Comment: Housing Crisis in Our Backyard

Incoming councillors will need to be attuned to the new thinking about post-pandemic economic infrastructure and job-creation opportunities that could be realised through a dramatically enlarged social and public housing construction program at national, state and local levels, writes Les Rosenblatt, social science researcher and academic with 35 years experience in housing issues and initiatives.


Australia is in the grip of an affordable housing crisis. And this crisis is intensely local.

Port Phillip, very unusually, is a city with half its households occupied by people paying rent, and of whom, in 2016, 18 percent  (or approximately 7,000 households) were experiencing housing-related financial stress. Housing-related financial stress is defined as households in the lowest 40 percent of incomes paying more than 30% of their usual gross weekly on housing costs.

Council’s housing policy, In Our Backyard, identifies ‘less than one percent’ of private rental housing as affordable for low-income households. Only one in four low income households in the City of Port Phillip (CoPP) occupied social housing in 2016, i.e. housing that has a rental set at a percentage of income of up to 30 percent (25 percent in public housing estates) plus any Commonwealth rental assistance that the tenant receives.

Home ownership was unaffordable for people in the lowest 70 percent of the income range at the time of the last census.

At the opposite end of CoPP’s household and dwelling spectrum, a miniscule 8.4 percent of private dwellings in the city were stand-alone houses in 2016, the majority of which are in the Albert Park/Middle Park areas of Port Phillip. Due to the growth of medium and higher density housing, this was down from 14.5 percent five years earlier.

Fast forward to 2020 and the pandemic and massive unemployment and underemployment - particularly in the gig economy, hospitality, the arts, entertainment and tourism industries - are rapidly shrinking the prospects of secure temporary rental tenancy and income protection.

Too many public housing estates are in depressingly run-down condition, some still under lockdown or subject to glacial remediation efforts by the State government. It must be noted that Victoria spends the least of all the states on assisting the housing needs of its population - which now includes over 80,000 people on public housing waiting lists. And the Commonwealth is stubbornly resisting investing further in social housing, turning a blind eye to the affordability crisis instead.

In this context, the City of Port Phillip is aiming for a $4 dollar contribution from the Victorian Government for every $1 Council contributes to improving housing affordability for local residents. Council intends to increase the city’s social housing stock by 920 units in the next five years to 2025.

The recently announced transformation of a Council-owned car park in the heart of Balaclava at 46-58 Marlborough Street will provide 46 apartments of this 920 unit target and is to be applauded as a small but significant step forward for this policy.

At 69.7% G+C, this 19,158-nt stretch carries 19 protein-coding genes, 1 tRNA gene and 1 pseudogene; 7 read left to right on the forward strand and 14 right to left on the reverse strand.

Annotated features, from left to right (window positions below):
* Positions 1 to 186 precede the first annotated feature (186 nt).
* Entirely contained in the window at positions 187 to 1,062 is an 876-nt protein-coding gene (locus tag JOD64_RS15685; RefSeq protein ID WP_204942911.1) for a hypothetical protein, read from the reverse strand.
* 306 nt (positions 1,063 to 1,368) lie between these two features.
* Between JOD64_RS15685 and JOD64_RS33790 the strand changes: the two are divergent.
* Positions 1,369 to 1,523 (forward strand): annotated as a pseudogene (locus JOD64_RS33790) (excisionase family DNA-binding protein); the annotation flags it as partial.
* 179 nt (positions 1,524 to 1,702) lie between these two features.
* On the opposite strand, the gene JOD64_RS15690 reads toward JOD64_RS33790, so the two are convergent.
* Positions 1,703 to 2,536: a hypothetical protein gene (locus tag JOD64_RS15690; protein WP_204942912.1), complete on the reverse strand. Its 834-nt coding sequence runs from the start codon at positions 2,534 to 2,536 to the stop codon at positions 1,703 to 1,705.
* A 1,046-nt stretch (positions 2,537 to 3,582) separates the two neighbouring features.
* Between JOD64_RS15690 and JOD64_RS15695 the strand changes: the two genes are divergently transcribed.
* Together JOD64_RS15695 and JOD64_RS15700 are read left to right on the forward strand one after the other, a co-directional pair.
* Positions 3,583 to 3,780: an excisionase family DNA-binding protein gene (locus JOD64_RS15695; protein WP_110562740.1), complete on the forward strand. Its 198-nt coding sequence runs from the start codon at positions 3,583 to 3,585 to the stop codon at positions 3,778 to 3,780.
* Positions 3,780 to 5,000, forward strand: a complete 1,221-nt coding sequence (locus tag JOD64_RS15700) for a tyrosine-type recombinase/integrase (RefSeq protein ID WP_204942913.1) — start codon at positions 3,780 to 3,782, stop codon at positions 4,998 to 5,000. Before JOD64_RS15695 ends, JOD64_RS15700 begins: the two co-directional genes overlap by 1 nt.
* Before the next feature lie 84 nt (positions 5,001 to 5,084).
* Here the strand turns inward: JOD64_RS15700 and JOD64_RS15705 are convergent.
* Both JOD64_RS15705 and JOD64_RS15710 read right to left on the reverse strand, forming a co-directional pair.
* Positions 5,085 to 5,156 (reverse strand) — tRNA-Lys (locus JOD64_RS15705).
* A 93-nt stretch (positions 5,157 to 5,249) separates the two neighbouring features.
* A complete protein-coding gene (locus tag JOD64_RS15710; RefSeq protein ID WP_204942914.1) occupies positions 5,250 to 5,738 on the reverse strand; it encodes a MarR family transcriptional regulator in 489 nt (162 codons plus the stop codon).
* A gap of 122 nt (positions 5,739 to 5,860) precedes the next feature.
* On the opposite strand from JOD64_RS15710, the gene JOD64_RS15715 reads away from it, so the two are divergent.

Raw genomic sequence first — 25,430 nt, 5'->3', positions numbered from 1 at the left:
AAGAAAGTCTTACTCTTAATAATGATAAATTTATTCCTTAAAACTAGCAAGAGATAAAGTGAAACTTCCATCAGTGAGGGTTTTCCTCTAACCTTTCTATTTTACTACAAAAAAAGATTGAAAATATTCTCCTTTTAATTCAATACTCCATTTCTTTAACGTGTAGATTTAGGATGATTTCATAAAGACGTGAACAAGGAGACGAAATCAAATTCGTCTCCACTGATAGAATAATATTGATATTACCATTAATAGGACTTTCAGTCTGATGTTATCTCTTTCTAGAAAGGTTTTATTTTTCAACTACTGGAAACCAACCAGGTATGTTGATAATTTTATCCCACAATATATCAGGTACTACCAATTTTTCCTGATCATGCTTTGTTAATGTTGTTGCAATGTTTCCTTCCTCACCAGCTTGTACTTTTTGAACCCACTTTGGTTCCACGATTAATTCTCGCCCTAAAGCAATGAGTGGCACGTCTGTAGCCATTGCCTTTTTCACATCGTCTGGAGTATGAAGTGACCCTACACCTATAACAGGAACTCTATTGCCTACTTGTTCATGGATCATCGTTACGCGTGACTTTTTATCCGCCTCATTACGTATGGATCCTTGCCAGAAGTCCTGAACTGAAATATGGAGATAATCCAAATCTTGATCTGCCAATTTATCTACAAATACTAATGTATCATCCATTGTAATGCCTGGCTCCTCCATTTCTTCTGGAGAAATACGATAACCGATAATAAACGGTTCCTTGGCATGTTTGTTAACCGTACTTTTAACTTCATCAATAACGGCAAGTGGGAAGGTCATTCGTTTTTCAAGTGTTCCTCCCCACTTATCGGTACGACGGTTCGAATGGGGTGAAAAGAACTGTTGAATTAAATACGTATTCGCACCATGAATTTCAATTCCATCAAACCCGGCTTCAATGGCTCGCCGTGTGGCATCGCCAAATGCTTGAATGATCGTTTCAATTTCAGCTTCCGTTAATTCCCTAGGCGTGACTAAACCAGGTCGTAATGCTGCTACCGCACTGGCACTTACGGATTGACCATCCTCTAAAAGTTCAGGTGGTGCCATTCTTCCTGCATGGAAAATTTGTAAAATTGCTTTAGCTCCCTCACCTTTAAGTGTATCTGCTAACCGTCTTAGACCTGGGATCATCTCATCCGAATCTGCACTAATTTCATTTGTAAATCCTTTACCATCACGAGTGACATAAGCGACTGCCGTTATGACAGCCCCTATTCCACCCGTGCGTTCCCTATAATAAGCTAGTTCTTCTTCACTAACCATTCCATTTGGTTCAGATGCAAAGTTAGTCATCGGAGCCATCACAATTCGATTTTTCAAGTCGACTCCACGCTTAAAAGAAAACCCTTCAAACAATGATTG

However, SGS Economics, which reviewed the In our Backyard program in 2018, noted that the 920 target, if achieved, would just manage to hold the City’s social housing ratio at 7.2 percent or the same as it was in 2015. SGS estimated if this target could be reached, there would still be a shortfall of 6540 units of unmet need. The 920 units would amount to only 14 percent of the total required expansion of social housing in Port Phillip.

What should this mean for candidates standing at the October Council election?

Firstly, housing security and affordability must be hugely prominent in their objectives. While this is a complex policy arena, it is also critically important - complexity must not be allowed to overwhelm a determined commitment to real momentum and adroit pursuit of measurable achievements within reasonable timelines.

Secondly, a range of strategies - including planning, financial leverage, local registered housing associations and the Port Phillip Housing Trust, innovative land equity usage, leasing and tenure, partnership arrangements with other municipalities and levels of government as well as amplified advocacy - will be needed. The incoming councillors will need to get across these steps as rapidly as possible if they are to help re-establish the City’s proud legacy and achievements in helping its residents with their housing security. They will have the chance to further strengthen relationships with local community associations, which already punch above their weight.

Finally, incoming councillors will need to be attuned to the new thinking about post-pandemic economic infrastructure and job-creation opportunities which could be realised through a dramatically enlarged social and public housing construction program at national, state and local levels. The depth and scale of the current economic recession has highlighted the opportunity for serious new investment in social housing, both to create jobs and to provide affordable, energy efficient homes. This would offer enormous social and economic benefits as well as incorporating the best of environmentally sustainable design and energy. A number of coalitions of housing organisations, building contractors, developers and unionsand investors are targeting social housing investment as a win-win, delivering short-term value while creating long-term community assets.

A city such as Port Phillip must be up to the mark as an important contributor to ease the housing affordability crisis.